Saturday, September 10, 2011

TV Dinner!

TV DINNER Day!!!!!

The story goes...

In 1954, Gerald Thomas, a C.A. Swanson & Sons executive, had a big problem. What to do with about 270 tons of left over Thanksgiving Turkey?

"After Thanksgiving, Swanson had ten refrigerated railroad box cars, each containing 520,000 pounds [240,000 kg.] of unsold turkeys, going back and forth across the country, because there was not enough storage in warehouses. We were challenged to come up with a way to get rid of the turkeys," said Thomas.

He got the breakthrough idea from the trays used for airline food service. And, thus, the TV Dinner was born. 

The first production order was for 5,000 dinners, thought to be a big gamble at the time as rival companies, like Quaker States Foods, were having only limited success in the then burgeoning frozen food market. Swanson hired some two dozen women to man the factory assembly line during the night shift, all armed with ice cream scoops, to fill the new compartmentalized trays. 

The first TV Dinner featured Turkey, Corn Bread Dressing and Gravy, buttered Peas and Sweet Potatoes. It cost 98 cents (€ 70 cents) and came in a box resembling a television set.

The initial 5,000 dinners produced proved to be a gross underestimation. Swanson eventually sold 10,000,000 TV Dinners that very same year.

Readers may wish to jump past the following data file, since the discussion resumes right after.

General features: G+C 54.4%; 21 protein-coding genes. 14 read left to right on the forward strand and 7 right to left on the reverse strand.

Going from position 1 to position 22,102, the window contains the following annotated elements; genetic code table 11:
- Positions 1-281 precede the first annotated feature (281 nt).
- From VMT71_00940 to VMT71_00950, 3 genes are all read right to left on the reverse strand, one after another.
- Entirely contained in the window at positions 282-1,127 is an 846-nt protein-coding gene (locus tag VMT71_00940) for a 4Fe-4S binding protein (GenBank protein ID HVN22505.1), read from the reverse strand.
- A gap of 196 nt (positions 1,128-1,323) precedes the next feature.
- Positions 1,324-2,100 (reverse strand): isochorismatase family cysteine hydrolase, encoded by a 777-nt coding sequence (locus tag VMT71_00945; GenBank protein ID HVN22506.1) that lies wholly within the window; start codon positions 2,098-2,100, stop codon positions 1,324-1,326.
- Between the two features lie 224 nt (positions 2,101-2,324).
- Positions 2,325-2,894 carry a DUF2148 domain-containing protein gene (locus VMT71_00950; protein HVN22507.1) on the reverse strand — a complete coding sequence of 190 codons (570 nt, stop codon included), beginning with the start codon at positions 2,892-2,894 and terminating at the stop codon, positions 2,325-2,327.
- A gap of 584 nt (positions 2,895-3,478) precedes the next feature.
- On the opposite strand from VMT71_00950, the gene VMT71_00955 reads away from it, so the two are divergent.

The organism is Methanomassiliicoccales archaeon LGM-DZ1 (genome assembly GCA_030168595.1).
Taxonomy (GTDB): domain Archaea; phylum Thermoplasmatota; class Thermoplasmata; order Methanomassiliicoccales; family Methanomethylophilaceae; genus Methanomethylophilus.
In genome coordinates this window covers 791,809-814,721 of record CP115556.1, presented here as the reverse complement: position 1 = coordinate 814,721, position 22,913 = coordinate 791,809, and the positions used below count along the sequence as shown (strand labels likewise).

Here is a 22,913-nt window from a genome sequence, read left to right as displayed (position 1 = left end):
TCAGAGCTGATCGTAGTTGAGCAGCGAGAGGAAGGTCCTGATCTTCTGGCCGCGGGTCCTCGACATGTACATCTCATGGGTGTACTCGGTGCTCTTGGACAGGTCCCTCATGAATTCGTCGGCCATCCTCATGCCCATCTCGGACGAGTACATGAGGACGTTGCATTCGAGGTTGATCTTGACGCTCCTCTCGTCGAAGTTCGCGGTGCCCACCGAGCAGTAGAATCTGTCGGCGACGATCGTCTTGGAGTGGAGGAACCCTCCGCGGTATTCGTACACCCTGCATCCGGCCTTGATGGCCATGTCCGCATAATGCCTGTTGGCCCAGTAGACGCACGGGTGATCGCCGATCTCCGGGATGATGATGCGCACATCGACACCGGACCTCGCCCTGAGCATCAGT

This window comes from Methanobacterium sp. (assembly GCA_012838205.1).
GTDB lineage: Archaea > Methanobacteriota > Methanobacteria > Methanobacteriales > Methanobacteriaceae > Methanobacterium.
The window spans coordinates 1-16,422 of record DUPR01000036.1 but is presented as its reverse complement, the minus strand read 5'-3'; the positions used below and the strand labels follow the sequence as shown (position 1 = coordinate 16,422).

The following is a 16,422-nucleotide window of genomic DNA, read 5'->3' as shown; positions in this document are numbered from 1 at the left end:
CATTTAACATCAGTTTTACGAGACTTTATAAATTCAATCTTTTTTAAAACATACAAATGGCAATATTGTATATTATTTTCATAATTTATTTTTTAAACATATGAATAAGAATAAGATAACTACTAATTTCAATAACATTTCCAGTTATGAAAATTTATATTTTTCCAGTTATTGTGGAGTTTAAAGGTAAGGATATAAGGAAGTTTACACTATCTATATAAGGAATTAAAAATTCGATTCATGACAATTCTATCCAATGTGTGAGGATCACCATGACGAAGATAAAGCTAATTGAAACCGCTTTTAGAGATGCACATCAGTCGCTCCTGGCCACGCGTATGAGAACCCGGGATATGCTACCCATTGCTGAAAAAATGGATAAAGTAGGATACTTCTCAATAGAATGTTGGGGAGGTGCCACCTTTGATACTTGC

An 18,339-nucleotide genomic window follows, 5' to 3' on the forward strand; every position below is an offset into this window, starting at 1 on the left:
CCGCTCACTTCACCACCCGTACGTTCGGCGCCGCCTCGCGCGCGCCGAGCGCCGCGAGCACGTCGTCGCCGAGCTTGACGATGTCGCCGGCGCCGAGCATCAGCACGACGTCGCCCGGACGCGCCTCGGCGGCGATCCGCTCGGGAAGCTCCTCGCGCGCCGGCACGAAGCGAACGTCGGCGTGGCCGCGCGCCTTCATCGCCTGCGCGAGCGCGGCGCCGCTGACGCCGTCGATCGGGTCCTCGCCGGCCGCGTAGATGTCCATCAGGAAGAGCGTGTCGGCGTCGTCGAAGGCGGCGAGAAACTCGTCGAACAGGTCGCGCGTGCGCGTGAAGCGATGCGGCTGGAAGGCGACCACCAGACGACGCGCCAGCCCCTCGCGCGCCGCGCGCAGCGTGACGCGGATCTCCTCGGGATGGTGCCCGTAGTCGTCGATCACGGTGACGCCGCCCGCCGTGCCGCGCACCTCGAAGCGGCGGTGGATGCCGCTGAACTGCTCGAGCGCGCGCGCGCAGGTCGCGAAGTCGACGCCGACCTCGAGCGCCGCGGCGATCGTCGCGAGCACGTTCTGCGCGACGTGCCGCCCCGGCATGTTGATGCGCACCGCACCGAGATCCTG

At the time, most households in America did not own freezers; so, the dinners were bought refrigerated and then "prepared" in the oven at home that very same day. Since the dinners were the exact size of a TV tray, they were perfect for having a hot "home-cooked" meal in front of the television set while watching "Kukla, Fran, and Ollie".

A frozen Fried Chicken dinner was introduced in 1955 with other flavor styles soon to follow.

Lutefisk TV Dinner - Salt Cod cured with Lye!

To this day, Turkey remains the most popular Swanson TV Dinner, except in Dallas-Fort Worth, Texas where, inexplicably, Fried Chicken is king. Nobody truly knows why.

Sadly, in 1962 Swanson stopped calling the product TV Dinners, but generations of people around the globe still refer to most frozen pre-made meals as "TV Dinners" and never forget their first taste of an American icon.

1 comment:

  1. Are consumers “getting with the program”? You bet they are. Antenna sales are through the roof, or should it be on the roof.dstv repairs - PTA DStv